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TPP Members, Canada Strike Trade Deal Without US

File photo of trade ministers and delegates of TPP in Danang, Vietnam in November.File photo of trade ministers and delegates of TPP in Danang, Vietnam in November.

Canada and the remaining members of the old Trans-Pacific Partnership agreed Tuesday to a revised trade agreement that will forge ahead without the United States and give Canadians more access to Japan’s massive economy.

The deal, which follows two days of high-level talks in Tokyo, was confirmed by a spokesman for International Trade Minister Francois-Philippe Champagne. The partners are now expected to work toward signing the agreement by early March, The Canadian Press reported.

The announcement came just hours after a Canadian government official said Ottawa was optimistic that a revised Asia-Pacific pact would be reached as early as Tuesday.

The official, who spoke on condition of anonymity, told The Canadian Press that Ottawa believed a deal could be struck, even as it pushed for more progress on negotiations surrounding the automotive and cultural sectors.

After the announcement, another Canadian government official said Champagne pressed his counterparts for an exemption on culture-related elements that had been part of the original deal.

Canada, the official said, will protect its cultural sector in the updated deal through legally binding side letters with each partner.

On autos, the official argued Canada made progress in support of its automotive sector and ensured it can compete anywhere on a level playing field. Canada, the official added, struck a bilateral deal with Japan to resolve non-tariff barriers on autos, including a binding dispute settlement mechanism. The official said it also reached a bilateral agreement with Malaysia to adjust auto rules-of-origin and is finalizing another one with Australia.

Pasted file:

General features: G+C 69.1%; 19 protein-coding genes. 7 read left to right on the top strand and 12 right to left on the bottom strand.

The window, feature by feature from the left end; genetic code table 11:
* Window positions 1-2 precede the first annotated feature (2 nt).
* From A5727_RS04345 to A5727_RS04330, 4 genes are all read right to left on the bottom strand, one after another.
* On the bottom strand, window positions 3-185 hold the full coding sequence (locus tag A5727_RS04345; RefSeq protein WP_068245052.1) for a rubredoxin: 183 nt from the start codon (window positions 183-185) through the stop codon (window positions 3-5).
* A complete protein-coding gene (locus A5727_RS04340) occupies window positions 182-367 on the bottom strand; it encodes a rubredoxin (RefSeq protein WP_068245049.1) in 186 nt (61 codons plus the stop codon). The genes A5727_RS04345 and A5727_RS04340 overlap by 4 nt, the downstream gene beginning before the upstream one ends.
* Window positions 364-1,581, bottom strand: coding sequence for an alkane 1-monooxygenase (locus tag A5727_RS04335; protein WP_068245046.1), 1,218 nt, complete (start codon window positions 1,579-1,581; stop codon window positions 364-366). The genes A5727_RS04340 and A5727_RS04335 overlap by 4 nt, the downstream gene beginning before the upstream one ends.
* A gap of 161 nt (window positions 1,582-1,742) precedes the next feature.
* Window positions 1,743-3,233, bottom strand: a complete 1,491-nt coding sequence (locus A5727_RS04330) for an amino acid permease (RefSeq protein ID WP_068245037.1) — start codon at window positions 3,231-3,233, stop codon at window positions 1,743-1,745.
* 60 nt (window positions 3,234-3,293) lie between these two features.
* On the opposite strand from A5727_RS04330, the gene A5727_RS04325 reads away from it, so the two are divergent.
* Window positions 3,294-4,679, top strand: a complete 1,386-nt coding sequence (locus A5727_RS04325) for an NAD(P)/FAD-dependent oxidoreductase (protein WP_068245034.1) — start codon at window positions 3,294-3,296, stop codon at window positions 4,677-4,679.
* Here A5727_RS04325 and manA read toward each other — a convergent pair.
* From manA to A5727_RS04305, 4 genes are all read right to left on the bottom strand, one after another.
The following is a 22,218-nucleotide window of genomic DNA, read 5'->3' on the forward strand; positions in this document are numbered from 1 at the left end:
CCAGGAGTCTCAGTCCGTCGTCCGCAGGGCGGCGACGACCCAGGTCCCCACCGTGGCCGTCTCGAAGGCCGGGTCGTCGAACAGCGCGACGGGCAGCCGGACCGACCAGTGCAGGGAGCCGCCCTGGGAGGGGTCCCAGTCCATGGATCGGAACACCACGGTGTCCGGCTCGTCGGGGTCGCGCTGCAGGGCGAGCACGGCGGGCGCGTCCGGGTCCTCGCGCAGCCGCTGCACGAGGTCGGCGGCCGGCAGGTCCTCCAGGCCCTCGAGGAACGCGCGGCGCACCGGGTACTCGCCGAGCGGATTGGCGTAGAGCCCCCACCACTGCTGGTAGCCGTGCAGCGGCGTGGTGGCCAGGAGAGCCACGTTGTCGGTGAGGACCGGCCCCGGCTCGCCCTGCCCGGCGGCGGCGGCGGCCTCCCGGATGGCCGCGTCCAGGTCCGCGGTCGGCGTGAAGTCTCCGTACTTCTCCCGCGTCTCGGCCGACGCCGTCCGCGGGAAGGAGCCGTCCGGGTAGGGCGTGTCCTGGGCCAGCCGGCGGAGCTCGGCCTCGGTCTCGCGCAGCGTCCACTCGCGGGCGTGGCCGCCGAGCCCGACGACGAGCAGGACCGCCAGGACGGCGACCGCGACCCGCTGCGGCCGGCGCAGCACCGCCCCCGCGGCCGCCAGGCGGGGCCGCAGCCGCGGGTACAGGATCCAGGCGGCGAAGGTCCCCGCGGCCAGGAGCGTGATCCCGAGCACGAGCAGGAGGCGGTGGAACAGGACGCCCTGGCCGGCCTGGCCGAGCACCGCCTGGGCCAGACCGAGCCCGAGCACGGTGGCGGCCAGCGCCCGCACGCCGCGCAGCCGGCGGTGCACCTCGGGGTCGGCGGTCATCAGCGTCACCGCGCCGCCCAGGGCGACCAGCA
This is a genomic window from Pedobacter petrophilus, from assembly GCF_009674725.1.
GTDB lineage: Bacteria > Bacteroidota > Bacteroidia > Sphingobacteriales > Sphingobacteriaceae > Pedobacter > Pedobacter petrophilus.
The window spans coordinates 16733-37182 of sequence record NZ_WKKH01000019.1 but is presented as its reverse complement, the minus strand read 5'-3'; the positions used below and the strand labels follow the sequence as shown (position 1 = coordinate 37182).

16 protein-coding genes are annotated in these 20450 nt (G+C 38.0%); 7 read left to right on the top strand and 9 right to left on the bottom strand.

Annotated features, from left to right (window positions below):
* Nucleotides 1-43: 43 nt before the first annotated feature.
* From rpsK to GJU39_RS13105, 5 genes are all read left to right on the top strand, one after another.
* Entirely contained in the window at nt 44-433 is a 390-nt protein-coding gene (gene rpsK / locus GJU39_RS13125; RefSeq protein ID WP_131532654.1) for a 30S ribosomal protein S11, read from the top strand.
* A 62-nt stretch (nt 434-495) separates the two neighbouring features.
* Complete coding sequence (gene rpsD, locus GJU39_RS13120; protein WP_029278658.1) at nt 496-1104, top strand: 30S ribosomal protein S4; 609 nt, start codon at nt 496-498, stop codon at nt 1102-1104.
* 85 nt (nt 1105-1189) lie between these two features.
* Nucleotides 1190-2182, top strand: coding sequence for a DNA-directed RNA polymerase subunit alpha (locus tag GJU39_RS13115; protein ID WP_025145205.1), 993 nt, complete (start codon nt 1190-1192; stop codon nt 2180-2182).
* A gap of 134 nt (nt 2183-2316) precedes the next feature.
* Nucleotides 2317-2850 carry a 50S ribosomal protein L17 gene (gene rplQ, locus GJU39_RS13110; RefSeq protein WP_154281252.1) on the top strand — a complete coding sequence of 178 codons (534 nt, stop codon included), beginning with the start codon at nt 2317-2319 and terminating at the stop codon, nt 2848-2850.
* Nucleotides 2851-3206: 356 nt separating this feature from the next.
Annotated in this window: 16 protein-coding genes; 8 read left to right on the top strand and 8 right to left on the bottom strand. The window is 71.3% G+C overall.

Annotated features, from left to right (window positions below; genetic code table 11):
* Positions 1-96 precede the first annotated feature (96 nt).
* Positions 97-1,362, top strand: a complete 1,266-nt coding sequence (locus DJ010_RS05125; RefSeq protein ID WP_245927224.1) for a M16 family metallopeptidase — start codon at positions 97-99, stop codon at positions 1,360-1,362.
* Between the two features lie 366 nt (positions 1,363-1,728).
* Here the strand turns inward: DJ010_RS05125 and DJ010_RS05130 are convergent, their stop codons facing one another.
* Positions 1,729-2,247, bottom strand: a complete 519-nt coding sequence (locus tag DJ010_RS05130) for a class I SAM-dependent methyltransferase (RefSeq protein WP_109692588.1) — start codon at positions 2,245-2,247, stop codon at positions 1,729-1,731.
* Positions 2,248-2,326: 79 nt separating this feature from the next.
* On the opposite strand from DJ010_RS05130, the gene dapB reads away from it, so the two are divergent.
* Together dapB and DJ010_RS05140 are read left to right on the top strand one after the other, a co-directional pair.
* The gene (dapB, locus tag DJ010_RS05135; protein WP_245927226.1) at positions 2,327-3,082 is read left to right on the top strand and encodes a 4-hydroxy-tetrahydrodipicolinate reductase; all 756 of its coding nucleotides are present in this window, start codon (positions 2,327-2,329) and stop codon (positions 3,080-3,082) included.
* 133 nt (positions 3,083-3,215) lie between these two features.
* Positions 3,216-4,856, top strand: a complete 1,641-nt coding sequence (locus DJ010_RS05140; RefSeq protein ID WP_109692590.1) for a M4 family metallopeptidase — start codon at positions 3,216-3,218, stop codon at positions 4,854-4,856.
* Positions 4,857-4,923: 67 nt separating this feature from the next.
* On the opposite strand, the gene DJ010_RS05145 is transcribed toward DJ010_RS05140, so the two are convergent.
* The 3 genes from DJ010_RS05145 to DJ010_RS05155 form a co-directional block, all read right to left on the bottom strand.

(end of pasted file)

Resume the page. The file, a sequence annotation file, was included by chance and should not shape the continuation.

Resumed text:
Canada, the second-largest economy among the partners, was widely considered the main holdout in the negotiations. Last fall, the pact was rebranded the Comprehensive and Progressive Agreement for Trans-Pacific Partnership.

The Tokyo negotiations were the first high-level talks since the leaders of the partner economies met in November on the sidelines of the Asia-Pacific Economic Co-operation summit in Danang, Vietnam.

Prime Minister Justin Trudeau made international headlines there by deciding not to sign an agreement-in-principle on what became known as TPP11 following the US withdrawal.

Trudeau’s decision in Vietnam to continue negotiating for a better deal, rather than striking an agreement, led to the abrupt cancellation of a TPP leaders’ meeting in Danang.

Many believed the original TPP has suffered a fatal blow when Donald Trump withdrew from the deal in one of his first acts as US president.

The agreement was reached Tuesday as Canada faces a tough renegotiation of the North American Free Trade Agreement. NAFTA negotiators from Canada, the United States and Mexico are meeting in Montreal this week.

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